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Religious Image of Hijab-Wearing Woman on U.S. Government Car Draws Removal Demands

( [email protected] ) Aug 31, 2016 07:31 PM EDT
An Oklahoman man demanded that a "religious" image of a woman wearing a hijab, or Muslim veil, be removed from a local library vehicle because he asserts the graphic promotes Islam and the Muslim faith on U.S. public property.
An Oklahoman man is demanding a “religious” image of a woman wearing a hijab, or Muslim veil, be removed from a local library vehicle due to the graphic promoting Islam and the Muslim faith on U.S. public property. Pioneer Library System

An Oklahoman man demanded that a "religious" image of a woman wearing a hijab, or Muslim veil, be removed from a local library vehicle because he asserts the graphic promotes Islam and the Muslim faith on U.S. public property.

"I see a public vehicle that is paid for by the taxpayer's money that displays a picture of a lady in Islamic attire," Chad Grensky told KFOR.

Grensky said his complaint has nothing to do with Islam or being against any peaceful religion, while assuring others he also is not racist. "What I have a problem with, is we can't put a nun on the side of that car because she's wearing a head garment," Grensky said. "We have to remove 'In God We Trust' from our police cars."

Grensky registered his grievance to the Pioneer Library System, where Breitbart reported that staff administrators were surprised because they never had a complaint like this before. The library system reportedly has images of various people of different ages and races posing with a book with the words "good things coming my way" on their vehicles.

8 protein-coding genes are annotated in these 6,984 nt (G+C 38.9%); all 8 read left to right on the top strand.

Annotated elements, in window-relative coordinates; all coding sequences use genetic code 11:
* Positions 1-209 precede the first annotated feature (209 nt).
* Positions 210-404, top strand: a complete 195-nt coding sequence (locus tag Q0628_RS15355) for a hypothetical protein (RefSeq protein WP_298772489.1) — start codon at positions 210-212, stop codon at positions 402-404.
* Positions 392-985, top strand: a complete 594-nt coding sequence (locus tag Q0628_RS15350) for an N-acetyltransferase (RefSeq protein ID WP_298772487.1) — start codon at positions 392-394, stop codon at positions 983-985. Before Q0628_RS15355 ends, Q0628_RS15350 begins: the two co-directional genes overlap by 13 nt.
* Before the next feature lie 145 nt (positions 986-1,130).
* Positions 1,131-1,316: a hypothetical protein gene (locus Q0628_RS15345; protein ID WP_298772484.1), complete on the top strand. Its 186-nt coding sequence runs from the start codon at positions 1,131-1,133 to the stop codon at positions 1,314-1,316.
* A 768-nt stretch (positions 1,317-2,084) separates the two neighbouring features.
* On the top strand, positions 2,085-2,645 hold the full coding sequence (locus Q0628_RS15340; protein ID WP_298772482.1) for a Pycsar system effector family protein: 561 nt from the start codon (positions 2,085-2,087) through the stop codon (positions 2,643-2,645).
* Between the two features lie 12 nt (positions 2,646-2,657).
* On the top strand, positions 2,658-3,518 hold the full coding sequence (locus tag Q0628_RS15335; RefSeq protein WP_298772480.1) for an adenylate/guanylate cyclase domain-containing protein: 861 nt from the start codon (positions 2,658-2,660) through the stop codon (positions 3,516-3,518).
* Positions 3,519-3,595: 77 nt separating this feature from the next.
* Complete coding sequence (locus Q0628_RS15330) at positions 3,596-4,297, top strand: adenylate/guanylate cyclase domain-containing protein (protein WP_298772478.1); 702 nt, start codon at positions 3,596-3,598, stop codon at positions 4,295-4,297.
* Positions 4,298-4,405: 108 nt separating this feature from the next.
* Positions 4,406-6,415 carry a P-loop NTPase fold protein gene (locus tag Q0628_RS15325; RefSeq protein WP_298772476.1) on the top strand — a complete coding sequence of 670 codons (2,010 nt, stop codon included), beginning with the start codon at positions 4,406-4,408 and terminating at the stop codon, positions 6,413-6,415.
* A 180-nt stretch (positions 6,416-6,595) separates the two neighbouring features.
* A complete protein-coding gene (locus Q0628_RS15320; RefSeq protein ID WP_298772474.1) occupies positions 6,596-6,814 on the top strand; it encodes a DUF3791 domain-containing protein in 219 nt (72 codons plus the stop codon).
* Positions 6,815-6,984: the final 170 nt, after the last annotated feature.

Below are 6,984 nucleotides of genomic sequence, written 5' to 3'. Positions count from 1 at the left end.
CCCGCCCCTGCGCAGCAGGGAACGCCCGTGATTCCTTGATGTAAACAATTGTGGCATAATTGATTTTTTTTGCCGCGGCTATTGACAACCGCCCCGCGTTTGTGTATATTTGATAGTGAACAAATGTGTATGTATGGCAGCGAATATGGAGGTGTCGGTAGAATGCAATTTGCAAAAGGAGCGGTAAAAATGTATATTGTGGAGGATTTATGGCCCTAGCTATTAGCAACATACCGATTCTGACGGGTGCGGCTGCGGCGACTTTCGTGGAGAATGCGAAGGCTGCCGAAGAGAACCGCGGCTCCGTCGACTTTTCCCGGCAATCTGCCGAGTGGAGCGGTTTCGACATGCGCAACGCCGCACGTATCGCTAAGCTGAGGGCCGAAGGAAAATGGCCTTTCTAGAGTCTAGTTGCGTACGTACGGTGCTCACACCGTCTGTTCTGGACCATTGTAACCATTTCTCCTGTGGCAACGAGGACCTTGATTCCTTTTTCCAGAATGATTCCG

"We don't believe that image (of the woman identified in Grensky's request) is promoting a religion. We think it is expressing a culture," said Anne Masters, director of the Pioneer Library System, to KFOR.

"If Pioneer Public Library, Norman Public Library wants to display someone of faith, the way to do that is to do all faiths," Grensky said.

KFOR reported they sent the picture to the American Civil Liberties Union, whose executive director said he did not see a problem with the image. He said showing someone in their religions attire does not necessarily violate the constitution.

This situation is not the first time the debate about separation of church and state has arisen in Oklahoma. The Oklahoma Supreme Court asked for the removal of a monument of the 10 Commandments on Oklahoma state capitol grounds because it violated the state's constitution that bans the promotion of religion on public property.

Article 2, section 5 of the Oklahoma State Constitution reads:  "No public money or property shall ever be appropriated, applied, donated, or used, directly or indirectly, for the use, benefit, or support of any sect, church, denomination, or system of religion, or for the use, benefit, or support of any priest, preacher, minister, or other religious teacher or dignitary, or sectarian institution as such."

 

 

Tags : religion, First Amendment, separation of church and state, Oklahoma News, Pioneer Library System, U.S. Constitution, Religious Expression, hijab, Islam, Muslim faith